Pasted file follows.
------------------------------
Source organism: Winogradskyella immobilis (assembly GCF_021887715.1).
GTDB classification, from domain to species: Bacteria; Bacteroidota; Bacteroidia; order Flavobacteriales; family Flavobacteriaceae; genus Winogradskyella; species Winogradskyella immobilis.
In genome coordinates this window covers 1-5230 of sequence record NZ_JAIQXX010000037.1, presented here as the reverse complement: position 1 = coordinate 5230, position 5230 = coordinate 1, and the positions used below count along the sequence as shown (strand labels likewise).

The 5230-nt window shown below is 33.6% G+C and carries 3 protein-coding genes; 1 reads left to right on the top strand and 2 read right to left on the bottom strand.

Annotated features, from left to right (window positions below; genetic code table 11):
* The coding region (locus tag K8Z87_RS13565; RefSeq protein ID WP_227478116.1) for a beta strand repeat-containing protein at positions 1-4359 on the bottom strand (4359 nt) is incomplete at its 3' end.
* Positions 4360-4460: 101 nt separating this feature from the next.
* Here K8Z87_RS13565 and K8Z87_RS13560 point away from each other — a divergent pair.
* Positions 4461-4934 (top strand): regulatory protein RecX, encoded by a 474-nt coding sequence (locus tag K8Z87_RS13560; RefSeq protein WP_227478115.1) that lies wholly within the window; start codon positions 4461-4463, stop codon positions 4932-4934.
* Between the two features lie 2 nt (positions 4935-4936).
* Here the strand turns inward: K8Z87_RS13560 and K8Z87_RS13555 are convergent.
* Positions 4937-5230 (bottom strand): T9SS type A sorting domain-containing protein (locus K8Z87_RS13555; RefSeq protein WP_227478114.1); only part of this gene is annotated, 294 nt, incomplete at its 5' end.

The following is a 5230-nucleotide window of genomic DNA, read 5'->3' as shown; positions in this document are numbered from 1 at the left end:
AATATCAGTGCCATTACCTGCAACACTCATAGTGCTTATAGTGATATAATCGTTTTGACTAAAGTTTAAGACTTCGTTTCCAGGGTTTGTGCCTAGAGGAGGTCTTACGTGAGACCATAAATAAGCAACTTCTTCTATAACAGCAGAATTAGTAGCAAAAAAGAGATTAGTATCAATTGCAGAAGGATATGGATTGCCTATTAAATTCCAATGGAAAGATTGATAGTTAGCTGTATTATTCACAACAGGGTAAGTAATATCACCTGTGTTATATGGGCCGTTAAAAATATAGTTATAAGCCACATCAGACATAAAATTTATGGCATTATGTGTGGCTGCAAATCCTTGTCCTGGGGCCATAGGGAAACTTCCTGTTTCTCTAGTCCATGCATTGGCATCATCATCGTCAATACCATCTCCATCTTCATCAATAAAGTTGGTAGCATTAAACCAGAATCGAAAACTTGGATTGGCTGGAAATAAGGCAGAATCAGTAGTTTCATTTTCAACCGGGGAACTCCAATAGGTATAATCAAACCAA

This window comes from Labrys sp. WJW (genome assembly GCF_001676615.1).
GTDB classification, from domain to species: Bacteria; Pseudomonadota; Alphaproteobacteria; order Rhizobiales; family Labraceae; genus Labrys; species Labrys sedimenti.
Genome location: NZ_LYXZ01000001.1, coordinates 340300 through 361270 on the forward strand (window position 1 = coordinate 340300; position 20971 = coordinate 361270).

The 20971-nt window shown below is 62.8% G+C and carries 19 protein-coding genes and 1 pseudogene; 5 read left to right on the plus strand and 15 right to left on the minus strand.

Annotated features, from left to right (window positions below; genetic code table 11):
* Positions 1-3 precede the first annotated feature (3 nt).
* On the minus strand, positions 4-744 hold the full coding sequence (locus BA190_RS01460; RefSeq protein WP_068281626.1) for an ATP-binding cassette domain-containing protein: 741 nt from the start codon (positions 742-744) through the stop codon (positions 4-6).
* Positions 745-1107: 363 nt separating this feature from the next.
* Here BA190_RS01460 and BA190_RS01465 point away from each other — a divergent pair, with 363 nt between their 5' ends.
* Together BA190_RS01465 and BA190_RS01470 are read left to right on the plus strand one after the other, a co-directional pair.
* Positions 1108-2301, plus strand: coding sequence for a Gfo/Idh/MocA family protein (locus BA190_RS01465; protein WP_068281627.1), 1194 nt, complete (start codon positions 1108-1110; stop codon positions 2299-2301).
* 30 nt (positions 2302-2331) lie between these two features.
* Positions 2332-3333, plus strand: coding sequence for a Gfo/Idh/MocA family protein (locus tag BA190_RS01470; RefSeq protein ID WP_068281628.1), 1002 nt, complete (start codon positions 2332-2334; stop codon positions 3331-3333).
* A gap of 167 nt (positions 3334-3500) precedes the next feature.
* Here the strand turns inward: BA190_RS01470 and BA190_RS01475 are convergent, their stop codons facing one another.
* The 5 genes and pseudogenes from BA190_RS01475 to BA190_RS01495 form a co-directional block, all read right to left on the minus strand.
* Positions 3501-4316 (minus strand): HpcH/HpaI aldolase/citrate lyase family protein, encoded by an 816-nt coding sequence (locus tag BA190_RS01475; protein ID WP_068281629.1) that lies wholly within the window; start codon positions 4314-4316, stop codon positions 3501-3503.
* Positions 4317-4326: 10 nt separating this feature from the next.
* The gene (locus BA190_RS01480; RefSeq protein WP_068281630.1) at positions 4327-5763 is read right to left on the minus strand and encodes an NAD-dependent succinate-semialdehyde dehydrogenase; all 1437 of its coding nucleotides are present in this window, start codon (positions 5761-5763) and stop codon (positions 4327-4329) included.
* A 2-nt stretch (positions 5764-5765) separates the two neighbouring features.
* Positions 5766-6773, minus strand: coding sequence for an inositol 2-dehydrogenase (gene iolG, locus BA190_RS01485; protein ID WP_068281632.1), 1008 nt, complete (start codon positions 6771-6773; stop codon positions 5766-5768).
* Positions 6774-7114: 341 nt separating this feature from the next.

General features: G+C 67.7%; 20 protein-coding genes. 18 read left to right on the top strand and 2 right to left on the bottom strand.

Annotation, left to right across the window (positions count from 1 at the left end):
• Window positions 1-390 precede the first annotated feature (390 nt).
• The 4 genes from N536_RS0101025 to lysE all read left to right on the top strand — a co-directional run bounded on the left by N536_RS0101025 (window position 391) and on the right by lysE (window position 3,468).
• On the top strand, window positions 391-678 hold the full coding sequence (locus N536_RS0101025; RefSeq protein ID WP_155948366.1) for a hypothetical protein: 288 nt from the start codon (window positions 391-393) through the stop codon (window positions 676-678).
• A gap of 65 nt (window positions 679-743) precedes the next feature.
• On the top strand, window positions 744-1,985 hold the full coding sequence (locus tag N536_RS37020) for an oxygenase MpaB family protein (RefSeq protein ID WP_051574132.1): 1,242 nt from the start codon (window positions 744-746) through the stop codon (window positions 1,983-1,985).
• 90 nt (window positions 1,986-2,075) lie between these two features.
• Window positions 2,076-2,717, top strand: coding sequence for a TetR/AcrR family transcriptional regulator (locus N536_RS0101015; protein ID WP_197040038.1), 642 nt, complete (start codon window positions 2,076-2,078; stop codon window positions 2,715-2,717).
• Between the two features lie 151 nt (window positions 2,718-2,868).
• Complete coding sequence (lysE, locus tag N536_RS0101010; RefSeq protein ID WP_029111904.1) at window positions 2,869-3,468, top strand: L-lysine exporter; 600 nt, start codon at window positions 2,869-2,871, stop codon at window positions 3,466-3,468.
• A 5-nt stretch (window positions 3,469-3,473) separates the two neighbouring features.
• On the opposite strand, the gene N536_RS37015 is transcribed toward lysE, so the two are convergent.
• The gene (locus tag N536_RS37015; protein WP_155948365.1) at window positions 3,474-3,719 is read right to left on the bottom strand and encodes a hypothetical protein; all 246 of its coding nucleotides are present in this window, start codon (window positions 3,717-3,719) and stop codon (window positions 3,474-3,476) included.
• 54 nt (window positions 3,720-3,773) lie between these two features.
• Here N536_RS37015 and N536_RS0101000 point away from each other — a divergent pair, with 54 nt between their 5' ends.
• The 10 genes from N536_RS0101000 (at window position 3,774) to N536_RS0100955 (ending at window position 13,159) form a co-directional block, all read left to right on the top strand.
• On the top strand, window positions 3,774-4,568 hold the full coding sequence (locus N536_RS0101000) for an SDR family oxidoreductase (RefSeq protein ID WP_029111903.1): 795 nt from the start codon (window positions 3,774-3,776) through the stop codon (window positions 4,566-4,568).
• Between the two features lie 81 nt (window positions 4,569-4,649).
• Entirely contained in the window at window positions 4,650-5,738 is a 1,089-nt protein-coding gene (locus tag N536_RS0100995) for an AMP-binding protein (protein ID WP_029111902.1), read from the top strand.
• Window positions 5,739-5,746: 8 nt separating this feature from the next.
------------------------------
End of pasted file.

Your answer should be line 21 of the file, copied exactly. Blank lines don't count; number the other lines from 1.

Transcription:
* On the minus strand, positions 4-744 hold the full coding sequence (locus BA190_RS01460; RefSeq protein WP_068281626.1) for an ATP-binding cassette domain-containing protein: 741 nt from the start codon (positions 742-744) through the stop codon (positions 4-6).